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Japan Is Selling Its Abandoned Homes for Just $500 and Offering Cash to Stay

Japan News
by Eben Diskin Olivia Harden Jun 29, 2021

If you’re a prospective homebuyer who is struggling to gather up the money for a downpayment or to be approved for a mortgage, you may want to consider moving to Japan. To keep good homes from going to waste, Some towns and home-owners in Japan are trying to reduce the number of abandoned homes across the country by offering them up for free, or selling them for as low as $500. Perhaps surprisingly, there are tons of abandoned and empty houses on the outskirts of Japan’s major cities — eight million of them according to a 2018 government report, up 3.2 percent since 2013. The same report found that 13.6% of Japan’s homes were unoccupied, particularly in the prefectures of Wakayama, Tokushima, Kagoshima, and Kochi.

Japan’s aging population is partly responsible for the high number of abandoned houses in the country. There are few young people to purchase the homes of those who left them for retirement homes or who passed away. And the young people who are present take longer to have families for which they would need a home.

Many homeowners are simply left with no choice but to give the houses away for free, with some local governments offering subsidies to encourage potential new owners to renovate the properties. The provincial governments have set up akiya banks, databases of abandoned homes for sale, which are generally organized by region. Most of the listed homes are available for as little as $455 each, while others are being given for free. Some of the governments are even offering remote workers cash grants to stay in the countryside, according to Insider. In Okutama, the town distributes old and abandoned buildings to residents at no cost, and many new tenants have creatively repurposed them into restaurants, workshops, and other venues.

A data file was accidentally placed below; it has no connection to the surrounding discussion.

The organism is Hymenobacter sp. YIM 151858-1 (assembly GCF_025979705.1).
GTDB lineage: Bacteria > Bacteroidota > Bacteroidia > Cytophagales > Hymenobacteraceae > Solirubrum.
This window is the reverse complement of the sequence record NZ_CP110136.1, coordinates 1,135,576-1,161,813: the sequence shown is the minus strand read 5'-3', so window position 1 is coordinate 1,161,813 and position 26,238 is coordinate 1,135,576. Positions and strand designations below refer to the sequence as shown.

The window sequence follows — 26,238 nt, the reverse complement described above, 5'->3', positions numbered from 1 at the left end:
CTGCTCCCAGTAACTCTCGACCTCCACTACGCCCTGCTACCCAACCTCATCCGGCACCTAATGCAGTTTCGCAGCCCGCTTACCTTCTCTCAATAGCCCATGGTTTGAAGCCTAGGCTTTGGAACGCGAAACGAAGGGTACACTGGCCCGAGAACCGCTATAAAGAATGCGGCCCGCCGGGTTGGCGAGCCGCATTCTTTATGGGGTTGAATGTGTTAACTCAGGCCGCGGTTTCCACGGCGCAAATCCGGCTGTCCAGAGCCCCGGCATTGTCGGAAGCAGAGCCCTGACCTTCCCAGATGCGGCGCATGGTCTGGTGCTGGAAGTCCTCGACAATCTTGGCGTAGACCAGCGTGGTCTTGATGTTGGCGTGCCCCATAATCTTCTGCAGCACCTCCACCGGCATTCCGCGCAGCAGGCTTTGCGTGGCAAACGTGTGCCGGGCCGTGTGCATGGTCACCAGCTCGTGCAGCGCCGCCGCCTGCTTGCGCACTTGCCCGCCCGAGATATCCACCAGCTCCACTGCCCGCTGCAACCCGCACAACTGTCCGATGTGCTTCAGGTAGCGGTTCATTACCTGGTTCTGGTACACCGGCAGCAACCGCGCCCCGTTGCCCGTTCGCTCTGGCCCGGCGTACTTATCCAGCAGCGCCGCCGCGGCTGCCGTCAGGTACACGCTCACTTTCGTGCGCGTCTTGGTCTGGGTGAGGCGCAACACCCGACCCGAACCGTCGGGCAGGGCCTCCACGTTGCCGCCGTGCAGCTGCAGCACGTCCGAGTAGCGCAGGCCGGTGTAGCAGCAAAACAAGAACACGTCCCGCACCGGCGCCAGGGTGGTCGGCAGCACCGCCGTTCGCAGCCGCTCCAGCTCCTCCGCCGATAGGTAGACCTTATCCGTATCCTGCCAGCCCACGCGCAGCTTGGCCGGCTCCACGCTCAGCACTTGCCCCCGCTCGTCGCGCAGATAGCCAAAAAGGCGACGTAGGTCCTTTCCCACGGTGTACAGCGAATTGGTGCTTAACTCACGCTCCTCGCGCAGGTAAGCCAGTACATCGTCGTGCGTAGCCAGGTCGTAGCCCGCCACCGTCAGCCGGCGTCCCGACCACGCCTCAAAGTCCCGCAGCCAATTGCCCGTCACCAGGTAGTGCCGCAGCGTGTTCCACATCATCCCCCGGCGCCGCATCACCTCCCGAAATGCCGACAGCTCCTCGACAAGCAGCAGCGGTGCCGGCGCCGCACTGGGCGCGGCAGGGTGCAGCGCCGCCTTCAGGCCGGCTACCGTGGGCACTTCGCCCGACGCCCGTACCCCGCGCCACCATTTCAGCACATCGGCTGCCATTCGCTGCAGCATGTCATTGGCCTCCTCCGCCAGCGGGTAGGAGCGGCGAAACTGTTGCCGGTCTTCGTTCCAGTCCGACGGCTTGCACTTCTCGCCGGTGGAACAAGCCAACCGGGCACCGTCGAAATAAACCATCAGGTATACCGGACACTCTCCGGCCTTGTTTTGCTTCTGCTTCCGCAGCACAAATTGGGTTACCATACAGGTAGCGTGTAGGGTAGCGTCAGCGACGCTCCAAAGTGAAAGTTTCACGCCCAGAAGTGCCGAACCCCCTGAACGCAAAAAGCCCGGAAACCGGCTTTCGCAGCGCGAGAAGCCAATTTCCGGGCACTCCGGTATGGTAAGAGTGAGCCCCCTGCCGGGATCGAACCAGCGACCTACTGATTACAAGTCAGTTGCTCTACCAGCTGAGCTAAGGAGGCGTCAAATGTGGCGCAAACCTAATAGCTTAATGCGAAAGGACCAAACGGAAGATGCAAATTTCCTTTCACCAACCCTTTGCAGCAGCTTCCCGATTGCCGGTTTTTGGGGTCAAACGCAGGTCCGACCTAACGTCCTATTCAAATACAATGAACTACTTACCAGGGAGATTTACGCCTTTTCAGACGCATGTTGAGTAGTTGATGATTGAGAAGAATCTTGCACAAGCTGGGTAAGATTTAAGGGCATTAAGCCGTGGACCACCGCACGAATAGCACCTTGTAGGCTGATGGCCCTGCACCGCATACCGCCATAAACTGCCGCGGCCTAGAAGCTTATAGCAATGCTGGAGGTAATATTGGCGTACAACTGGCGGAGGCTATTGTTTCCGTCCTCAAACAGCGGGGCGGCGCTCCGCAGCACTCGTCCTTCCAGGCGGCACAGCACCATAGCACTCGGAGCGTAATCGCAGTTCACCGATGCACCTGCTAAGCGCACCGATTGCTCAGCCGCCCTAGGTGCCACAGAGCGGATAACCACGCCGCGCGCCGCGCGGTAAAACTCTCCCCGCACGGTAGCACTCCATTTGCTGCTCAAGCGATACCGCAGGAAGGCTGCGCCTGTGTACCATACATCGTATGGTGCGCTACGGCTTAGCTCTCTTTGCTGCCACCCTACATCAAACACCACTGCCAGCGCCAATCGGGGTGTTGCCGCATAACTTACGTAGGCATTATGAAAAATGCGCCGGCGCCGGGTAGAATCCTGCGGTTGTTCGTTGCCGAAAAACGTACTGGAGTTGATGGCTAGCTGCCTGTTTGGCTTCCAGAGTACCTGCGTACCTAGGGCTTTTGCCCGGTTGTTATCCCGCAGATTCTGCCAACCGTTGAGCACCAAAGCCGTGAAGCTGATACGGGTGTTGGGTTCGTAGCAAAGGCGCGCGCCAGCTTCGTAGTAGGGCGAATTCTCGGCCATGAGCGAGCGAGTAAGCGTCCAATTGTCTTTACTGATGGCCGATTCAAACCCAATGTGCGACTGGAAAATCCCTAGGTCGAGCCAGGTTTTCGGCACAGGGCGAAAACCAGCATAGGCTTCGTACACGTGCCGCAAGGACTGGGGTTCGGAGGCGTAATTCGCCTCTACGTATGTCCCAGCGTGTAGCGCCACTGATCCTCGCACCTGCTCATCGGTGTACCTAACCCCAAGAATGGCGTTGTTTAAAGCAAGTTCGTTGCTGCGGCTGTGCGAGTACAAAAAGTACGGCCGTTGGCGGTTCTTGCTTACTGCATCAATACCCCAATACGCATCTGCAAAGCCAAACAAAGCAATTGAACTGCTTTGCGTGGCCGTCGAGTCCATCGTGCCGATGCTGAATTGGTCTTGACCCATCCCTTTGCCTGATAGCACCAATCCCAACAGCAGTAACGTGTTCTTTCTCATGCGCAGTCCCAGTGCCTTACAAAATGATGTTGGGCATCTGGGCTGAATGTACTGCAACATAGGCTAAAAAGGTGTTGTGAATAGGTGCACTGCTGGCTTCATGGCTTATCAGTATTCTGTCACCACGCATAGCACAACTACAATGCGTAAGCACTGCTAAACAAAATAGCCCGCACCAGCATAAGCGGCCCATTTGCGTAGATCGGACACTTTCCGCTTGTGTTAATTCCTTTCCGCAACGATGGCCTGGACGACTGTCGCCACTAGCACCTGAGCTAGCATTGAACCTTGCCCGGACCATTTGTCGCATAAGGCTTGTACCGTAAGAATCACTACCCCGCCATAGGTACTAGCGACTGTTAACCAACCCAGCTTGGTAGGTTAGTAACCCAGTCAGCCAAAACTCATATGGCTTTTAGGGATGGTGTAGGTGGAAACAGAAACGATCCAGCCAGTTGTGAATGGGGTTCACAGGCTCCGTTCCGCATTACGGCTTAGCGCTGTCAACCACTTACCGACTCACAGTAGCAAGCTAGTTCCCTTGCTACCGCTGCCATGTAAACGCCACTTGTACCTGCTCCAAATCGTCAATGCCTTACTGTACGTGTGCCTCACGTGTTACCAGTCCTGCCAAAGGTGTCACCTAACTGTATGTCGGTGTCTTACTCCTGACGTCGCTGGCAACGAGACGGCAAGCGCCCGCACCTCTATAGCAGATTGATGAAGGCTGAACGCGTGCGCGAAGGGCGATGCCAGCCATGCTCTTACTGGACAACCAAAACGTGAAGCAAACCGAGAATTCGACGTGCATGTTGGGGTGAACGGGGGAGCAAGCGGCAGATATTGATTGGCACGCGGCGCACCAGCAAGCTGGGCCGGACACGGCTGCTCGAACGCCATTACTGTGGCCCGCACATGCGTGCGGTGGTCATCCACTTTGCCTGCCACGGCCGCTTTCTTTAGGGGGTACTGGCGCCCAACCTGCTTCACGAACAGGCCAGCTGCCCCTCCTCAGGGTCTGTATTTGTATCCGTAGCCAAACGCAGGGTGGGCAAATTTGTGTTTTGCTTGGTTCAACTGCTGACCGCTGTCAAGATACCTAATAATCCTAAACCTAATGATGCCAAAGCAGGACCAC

“The program not only helps the old owners, who were struggling to utilize the properties and pay taxes, but also for the town by reducing the number of abandoned buildings that could collapse or otherwise pose risks in the future,” a spokesperson for the Okutama government office told Nikkei.

Japan is also tapping into the remote work trend to boost its population of gainfully employed prospective tenants. Last year Nikkei reported that an incentive program was being introduced for remote workers employed in Tokyo to move to the countryside. Each worker would be given a grant of just over $9,000.

A version of this article was previously published on November 16, 2018, and was updated on June 29, 2021, with more information.

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